The Catalogue Nuisance
THE ISSUING of expensive catalogues by jobbers has grown to be a most objectionable feature in the jewelry trade, and was never carried to greater excess than during the year just past. Some certain jobbers have displayed an amount of ingenuity and smart business tact in getting out voluminous catalogues to serve as advertisements for themselves, without incurring any expense that would do them credit if employed in some more legitimate enterprise. Having in stock goods purchased from a multitude of manufacturers they notify each one that they propose to issue a catalogue, and to include therein illustrations of the goods manufactured by him; he is asked to forward the cuts for the illustrations, or if he has no cuts the jobber offers to have them made. As manufacturers seldom do have cuts on hand, the jobber goes ahead and has them made and charges them up to the manufacturer. Frequently the manufacturers are asked to make direct contributions to defray the expense of publishing these catalogues, and are expected to respond in sums varying from $10 to $200. In some instances the manufacturer is left no option in the matter; the jobber goes ahead and gets out a catalogue to suit himself and then assesses each manufacturer a proportion of the expense, and without so much as asking permission charges the amount up on his books. This practice has grown into a gross abuse; it is little better than levying blackmail upon the manufacturers, for if they refuse to allow the charges thus made against them the jobber withdraws his patronage. When half a dozen or more jobbers attack a manufacturer in one season the tax becomes considerable of a burden, while the catalogues thus issued are for the sole glory and profit of the party issuing them. They do not bring a dollar's worth of custom to the manufacturers who have to foot the bills, for they are not circulated among the jobbers who are their patrons, but among retail dealers and outsiders who buy from the jobbers. Instances are named where the persons getting up catalogues in this way have derived a handsome surplus over and above the cost of printing from the assessments levied on the manufacturers.
In addition to this practice being an imposition upon the manufacturers, its effect is to make a discrimination against those jobbers who do not get out catalogues, but advertise in some other way and pay their own bills. The catalogue publisher who is sharp enough to make the manufacturers pay for their advertising have just so much the advantage of their competitors, and the latter would be justified in demanding from the manufacturers an additional discount sufficient to even up the account. This little game has been successfully played for a number of years, but manufacturers are beginning to see the injustice of it and are not likely to encourage it to any great extent in future.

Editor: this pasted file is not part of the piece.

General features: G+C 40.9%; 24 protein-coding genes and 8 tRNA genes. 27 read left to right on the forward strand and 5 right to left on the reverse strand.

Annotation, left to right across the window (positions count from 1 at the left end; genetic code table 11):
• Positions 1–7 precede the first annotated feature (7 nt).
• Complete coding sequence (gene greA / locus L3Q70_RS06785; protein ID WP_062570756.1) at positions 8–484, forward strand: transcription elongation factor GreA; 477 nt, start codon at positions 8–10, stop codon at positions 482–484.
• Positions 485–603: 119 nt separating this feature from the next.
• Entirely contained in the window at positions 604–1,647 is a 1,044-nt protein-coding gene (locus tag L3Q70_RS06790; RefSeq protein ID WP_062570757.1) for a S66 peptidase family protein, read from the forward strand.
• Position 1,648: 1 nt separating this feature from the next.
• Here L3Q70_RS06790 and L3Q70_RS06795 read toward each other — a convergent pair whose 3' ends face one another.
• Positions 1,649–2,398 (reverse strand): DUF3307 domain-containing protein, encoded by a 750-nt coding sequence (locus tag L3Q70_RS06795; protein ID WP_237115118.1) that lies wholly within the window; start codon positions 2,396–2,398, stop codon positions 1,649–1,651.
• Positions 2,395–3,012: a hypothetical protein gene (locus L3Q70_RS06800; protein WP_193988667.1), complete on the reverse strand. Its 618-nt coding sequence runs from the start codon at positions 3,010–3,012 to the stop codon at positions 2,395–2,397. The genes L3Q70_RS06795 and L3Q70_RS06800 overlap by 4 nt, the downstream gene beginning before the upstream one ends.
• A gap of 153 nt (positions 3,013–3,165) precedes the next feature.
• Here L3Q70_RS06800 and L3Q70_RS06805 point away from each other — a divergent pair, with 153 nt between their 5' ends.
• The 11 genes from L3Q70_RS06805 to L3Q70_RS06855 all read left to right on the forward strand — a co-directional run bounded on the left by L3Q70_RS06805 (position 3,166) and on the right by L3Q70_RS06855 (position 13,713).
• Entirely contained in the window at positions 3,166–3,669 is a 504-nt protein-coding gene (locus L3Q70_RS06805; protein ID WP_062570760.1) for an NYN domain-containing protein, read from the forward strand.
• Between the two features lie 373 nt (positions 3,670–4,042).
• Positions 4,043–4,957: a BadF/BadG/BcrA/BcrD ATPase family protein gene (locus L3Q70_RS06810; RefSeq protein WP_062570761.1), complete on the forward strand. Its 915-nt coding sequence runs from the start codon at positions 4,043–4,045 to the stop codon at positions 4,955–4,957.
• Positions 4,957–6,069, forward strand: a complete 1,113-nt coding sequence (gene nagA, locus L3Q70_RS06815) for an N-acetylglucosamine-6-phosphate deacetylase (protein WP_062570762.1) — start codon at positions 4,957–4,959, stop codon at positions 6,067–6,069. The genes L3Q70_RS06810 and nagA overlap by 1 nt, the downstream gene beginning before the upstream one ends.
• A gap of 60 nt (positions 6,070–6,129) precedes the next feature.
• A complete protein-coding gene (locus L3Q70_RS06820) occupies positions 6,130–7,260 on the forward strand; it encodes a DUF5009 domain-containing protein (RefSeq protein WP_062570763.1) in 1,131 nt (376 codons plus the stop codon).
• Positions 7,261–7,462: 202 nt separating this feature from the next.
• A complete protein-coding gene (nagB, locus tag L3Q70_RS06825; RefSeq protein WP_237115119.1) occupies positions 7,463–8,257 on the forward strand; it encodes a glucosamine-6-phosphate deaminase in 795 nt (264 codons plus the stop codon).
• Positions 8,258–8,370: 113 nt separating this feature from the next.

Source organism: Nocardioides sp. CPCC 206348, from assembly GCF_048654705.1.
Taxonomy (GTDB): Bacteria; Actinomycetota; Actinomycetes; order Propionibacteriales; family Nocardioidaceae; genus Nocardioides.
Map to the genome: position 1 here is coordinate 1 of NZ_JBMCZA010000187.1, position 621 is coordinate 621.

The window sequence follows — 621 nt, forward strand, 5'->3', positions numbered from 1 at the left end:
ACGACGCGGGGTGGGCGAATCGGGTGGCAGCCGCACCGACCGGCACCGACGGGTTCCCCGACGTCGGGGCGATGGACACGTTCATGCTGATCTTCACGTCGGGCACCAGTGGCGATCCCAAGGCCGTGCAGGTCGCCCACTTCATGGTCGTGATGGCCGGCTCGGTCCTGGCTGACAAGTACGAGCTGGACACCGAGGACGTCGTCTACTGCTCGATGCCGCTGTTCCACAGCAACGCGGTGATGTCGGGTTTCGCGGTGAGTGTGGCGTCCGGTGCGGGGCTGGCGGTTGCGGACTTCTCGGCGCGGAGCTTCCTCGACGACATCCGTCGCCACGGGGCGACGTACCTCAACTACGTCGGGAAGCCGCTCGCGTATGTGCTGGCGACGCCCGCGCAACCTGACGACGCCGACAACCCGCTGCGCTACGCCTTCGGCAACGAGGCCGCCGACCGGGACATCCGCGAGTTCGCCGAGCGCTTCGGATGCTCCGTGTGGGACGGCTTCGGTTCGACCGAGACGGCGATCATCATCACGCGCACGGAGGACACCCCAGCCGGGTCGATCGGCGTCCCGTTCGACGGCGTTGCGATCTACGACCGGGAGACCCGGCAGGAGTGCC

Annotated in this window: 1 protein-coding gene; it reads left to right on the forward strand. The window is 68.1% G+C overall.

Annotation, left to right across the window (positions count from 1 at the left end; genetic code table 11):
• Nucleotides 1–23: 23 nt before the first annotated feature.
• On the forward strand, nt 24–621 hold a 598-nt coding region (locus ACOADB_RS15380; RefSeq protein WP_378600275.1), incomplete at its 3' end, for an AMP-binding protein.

Jobbers' catalogues are supposed to be issued for the information and benefit of the retail dealers, who are supposed to glean from their illustrated pages much valuable information regarding styles and designs in jewelry. As a matter of fact they are misleading and deceptive, and the retail dealer who accepts them as his guide will find himself far behind the times. It is impossible for a jobber to issue a catalogue that will give any idea of the latest novelties introduced. Styles are constantly changing, and by the time the jobber has received new goods, had cuts made, arranged his catalogue and had it printed, months have elapsed since the goods were new and fresh, and by the time the retail dealer reads about them in a catalogue they have gone out of date. This phase of the business was especially commented on during the past season by many distant dealers who visited New York for the first time. They found the variety and styles of goods then popular very different from what were represented in the jobbers' catalogues they had received. The impossibility of representing fresh novelties in catalogues issued once or twice a year will be apparent to anyone who stops a moment to think how much work and time must be expended in the preparation and printing of such volumes. We have received numerous protests from retail dealers against jobbers' catalogues; they complain that they are not only misleading to them, but when sent out broadcast they encourage the outside trade to ignore the retail dealers and send orders direct to the jobbers. It is bad enough when the catalogues are confined to retail dealers, but when the jobbers send them out to every address they can find the evil is greatly magnified.
In what we have said here about catalogues we do not refer, of course, to such as are issued by manufacturers of materials, tools, etc.; it is essential to the trade that such catalogues should be issued; but we refer exclusively to the hodge-podge catalogues got out by jobbers, representing goods made by various manufacturers, which goods are neither new nor fresh when the catalogue is distributed. Many a dealer has been loaded down with old styles of goods that were unsalable in consequence of having made up his orders from catalogues. They may sometimes help a jobber to work off his shop-worn stock, but they are not to be trusted as guides for buyers. If the manufacturers who have been victimized by this catalogue nuisance, and the retail dealers who have been misled by it, will persistently discourage the catalogue makers in the future, this abuse will be speedily consigned to oblivion. There are other and better ways of advertising, and more direct and legitimate methods of reaching the retail trade.